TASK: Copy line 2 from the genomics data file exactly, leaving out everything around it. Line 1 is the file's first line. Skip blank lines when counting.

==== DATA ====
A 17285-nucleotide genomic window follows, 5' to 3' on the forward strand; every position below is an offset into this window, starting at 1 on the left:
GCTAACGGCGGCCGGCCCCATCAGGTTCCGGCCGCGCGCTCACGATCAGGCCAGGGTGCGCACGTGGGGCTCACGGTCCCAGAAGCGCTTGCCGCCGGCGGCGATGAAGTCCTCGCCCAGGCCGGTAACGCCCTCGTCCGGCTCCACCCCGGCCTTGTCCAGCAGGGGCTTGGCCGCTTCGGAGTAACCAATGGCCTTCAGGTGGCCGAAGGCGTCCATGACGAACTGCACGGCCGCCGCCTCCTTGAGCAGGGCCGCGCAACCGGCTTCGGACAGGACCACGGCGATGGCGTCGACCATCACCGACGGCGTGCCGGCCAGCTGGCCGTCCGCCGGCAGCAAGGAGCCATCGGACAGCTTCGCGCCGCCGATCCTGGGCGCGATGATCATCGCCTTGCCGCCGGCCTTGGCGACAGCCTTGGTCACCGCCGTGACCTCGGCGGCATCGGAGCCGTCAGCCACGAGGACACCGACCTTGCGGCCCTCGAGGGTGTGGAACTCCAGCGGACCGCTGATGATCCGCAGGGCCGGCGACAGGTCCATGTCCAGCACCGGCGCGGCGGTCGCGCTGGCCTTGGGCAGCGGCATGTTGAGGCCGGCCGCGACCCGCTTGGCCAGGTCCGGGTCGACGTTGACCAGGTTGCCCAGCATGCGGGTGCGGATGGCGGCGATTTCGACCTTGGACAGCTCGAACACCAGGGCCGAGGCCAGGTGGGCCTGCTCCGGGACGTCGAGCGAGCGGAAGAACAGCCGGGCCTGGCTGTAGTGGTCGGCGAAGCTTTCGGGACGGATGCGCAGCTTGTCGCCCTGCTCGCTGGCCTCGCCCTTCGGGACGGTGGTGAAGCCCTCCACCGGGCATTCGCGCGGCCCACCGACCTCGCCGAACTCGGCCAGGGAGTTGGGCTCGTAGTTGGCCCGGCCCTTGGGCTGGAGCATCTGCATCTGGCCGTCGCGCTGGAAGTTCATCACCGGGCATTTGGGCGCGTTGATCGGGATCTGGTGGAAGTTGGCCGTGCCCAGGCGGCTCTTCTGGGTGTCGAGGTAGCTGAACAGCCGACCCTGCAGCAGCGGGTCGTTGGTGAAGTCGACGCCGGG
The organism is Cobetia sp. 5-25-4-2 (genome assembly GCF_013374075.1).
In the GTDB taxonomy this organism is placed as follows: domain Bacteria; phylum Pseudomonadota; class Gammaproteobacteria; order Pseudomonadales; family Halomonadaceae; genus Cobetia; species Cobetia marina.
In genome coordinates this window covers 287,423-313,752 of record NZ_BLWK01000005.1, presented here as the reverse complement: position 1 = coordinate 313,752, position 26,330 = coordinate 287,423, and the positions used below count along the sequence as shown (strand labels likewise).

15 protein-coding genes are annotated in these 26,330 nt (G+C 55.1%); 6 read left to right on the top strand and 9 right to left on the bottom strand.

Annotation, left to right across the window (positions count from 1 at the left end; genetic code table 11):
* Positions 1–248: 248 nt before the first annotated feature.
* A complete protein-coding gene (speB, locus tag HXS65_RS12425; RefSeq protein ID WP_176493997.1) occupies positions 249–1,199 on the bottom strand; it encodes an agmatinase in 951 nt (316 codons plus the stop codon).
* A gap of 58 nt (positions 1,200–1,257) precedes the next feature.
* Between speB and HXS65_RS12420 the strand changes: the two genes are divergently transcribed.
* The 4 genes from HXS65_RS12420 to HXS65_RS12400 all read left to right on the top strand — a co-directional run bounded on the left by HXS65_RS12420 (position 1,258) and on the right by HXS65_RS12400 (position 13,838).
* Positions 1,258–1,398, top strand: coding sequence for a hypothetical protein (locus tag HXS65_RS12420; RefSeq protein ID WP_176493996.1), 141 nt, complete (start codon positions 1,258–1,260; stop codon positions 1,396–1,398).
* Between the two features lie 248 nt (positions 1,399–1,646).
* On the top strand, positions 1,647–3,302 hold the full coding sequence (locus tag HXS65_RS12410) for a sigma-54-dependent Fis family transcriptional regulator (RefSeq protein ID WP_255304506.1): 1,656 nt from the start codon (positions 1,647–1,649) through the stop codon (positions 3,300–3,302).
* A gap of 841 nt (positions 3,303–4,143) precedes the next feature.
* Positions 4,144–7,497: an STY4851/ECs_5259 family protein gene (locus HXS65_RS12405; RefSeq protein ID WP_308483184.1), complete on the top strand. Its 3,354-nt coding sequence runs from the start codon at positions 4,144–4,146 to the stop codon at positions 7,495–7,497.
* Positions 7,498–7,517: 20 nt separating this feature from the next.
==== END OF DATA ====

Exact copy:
GCTAACGGCGGCCGGCCCCATCAGGTTCCGGCCGCGCGCTCACGATCAGGCCAGGGTGCGCACGTGGGGCTCACGGTCCCAGAAGCGCTTGCCGCCGGCGGCGATGAAGTCCTCGCCCAGGCCGGTAACGCCCTCGTCCGGCTCCACCCCGGCCTTGTCCAGCAGGGGCTTGGCCGCTTCGGAGTAACCAATGGCCTTCAGGTGGCCGAAGGCGTCCATGACGAACTGCACGGCCGCCGCCTCCTTGAGCAGGGCCGCGCAACCGGCTTCGGACAGGACCACGGCGATGGCGTCGACCATCACCGACGGCGTGCCGGCCAGCTGGCCGTCCGCCGGCAGCAAGGAGCCATCGGACAGCTTCGCGCCGCCGATCCTGGGCGCGATGATCATCGCCTTGCCGCCGGCCTTGGCGACAGCCTTGGTCACCGCCGTGACCTCGGCGGCATCGGAGCCGTCAGCCACGAGGACACCGACCTTGCGGCCCTCGAGGGTGTGGAACTCCAGCGGACCGCTGATGATCCGCAGGGCCGGCGACAGGTCCATGTCCAGCACCGGCGCGGCGGTCGCGCTGGCCTTGGGCAGCGGCATGTTGAGGCCGGCCGCGACCCGCTTGGCCAGGTCCGGGTCGACGTTGACCAGGTTGCCCAGCATGCGGGTGCGGATGGCGGCGATTTCGACCTTGGACAGCTCGAACACCAGGGCCGAGGCCAGGTGGGCCTGCTCCGGGACGTCGAGCGAGCGGAAGAACAGCCGGGCCTGGCTGTAGTGGTCGGCGAAGCTTTCGGGACGGATGCGCAGCTTGTCGCCCTGCTCGCTGGCCTCGCCCTTCGGGACGGTGGTGAAGCCCTCCACCGGGCATTCGCGCGGCCCACCGACCTCGCCGAACTCGGCCAGGGAGTTGGGCTCGTAGTTGGCCCGGCCCTTGGGCTGGAGCATCTGCATCTGGCCGTCGCGCTGGAAGTTCATCACCGGGCATTTGGGCGCGTTGATCGGGATCTGGTGGAAGTTGGCCGTGCCCAGGCGGCTCTTCTGGGTGTCGAGGTAGCTGAACAGCCGACCCTGCAGCAGCGGGTCGTTGGTGAAGTCGACGCCGGG